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Gallery Exhibitions

Museum Exhibitions & Projects



Ashley Bickerton

Ashley Bickerton's art has always operated within a dialectic of moralism
and depravity. His paintings of open-shirted, liquor-swilling
Caucasian tourists partying with voluptuous hula girls read as explicit, even
dogmatic-condemnations of excess, and this was the case well
before Bickerton's relocation in 1993 from New York to the Indonesian
island of Bali. More of a proselytizer than his contemporary Jeff Koons,
Bickerton broke out in the mid-1980s with "self-portraits" that took
the form of amalgams of corporate logos. What followed was a series
of brilliant, exquisitely fabricated, utterly weird objects that could be
characterized as ecological ciphers. Often filled with various imports
and exports (rice, grain, trash) and appended with neatly rolled mats
or padding, these boxy sculptures looked like overelaborate survival
kits. In Bickerton's work, the present is tenuous and scary, at once
gluttonous and spiritually starved.
Bickerton has continued making three-dimensional objects,
although his mixed-media paintings of tropical dystopias populated by
buxom "native" women and the gentlemen tourists who ogle and toast
them have taken precedence of late. Photographs of models (Bickerton
paints directly on their bodies) are printed on canvas, touched up with
acrylic, and set within ornate wooden frames replete with handcrafted
scenes of local peasants, mother-of-pearl designs, and island tropicalia.
While some earlier paintings from this body of work depict sexless
green heads with ominously empty eyes, here Bickerton's carousers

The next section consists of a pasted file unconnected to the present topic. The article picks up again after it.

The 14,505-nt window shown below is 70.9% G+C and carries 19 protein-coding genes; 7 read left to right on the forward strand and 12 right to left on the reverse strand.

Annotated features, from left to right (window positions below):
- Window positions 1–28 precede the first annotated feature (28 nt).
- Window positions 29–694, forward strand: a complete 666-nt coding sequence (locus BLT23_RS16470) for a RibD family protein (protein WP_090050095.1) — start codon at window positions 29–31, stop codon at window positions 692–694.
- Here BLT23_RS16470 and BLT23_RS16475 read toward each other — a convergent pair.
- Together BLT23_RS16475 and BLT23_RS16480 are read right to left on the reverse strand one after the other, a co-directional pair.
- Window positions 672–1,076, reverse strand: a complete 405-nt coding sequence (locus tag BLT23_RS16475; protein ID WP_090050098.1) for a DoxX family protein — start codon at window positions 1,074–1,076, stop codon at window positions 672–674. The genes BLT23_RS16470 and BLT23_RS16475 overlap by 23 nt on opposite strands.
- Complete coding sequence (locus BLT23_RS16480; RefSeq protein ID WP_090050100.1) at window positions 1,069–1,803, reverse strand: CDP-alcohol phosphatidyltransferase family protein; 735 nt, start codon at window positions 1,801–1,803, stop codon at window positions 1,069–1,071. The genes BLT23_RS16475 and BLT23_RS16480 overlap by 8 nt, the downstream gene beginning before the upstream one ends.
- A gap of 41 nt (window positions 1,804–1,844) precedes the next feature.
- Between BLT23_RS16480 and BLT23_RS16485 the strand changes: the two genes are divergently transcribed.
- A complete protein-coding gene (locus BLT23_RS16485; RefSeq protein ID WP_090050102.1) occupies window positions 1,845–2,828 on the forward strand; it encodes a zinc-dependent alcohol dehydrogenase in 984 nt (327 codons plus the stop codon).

have the island mostly to themselves. Their skin tone is a wash of psychedelic
blues, greens, reds, and yellows-radioactive and nonhuman.
Tableaux of leisure abound: A man and woman canoe on crystal-
clear waters; the same pair read in a hammock, merrily
trashing the landscape with their waste; robust women, fruits,
and pigs are thrust in the face of the viewer. Has Bickerton's
debauched antihero achieved domestic bliss? Bickerton's work stinks of
autobiography and allegory. The psychological impact of
his imagery combined with a consistent penchant for selfportraiture
raise the possibility that the male character in these
paintings is Bickerton himself, basking in the hedonistic squalor of the
equatorial good life. But confessional art has never been Bickerton's
cup of tea. His logo works, as well as two bronze busts sprouting
tropical flora seen here, feel like parodies of the genre of portraiture,
whose conventional aim is to capture individual essence. Instead,
Bickerton portrays personality tropes. His art caricatures the concept
of conforming to archetypes, of flocking in groups.
Bickerton is interested in Indonesian craft and the use of local
materials such as coconut for his frames, and in notions of primitivism
in the twenty-first century. His art remains adamantly moral; whatever
pleasure he depicts is always irresponsible, although in this exhibition
the imagery is less debauched and more a caricature of
conventional relationships. This slight toning down is something of a
disappointment; Bickerton is best (and funniest) when he's angry. Even
so, while ribald humor and offbeat mysticism aren't uncommon
among contemporary artists, Bickerton's ability to relate how and
where he lives to ecological irresponsibility and cultural imperialism-seemingly
a critique of his adopted homeland's tourist clientele-keeps
him among their sharpest users.
-Nick Stillman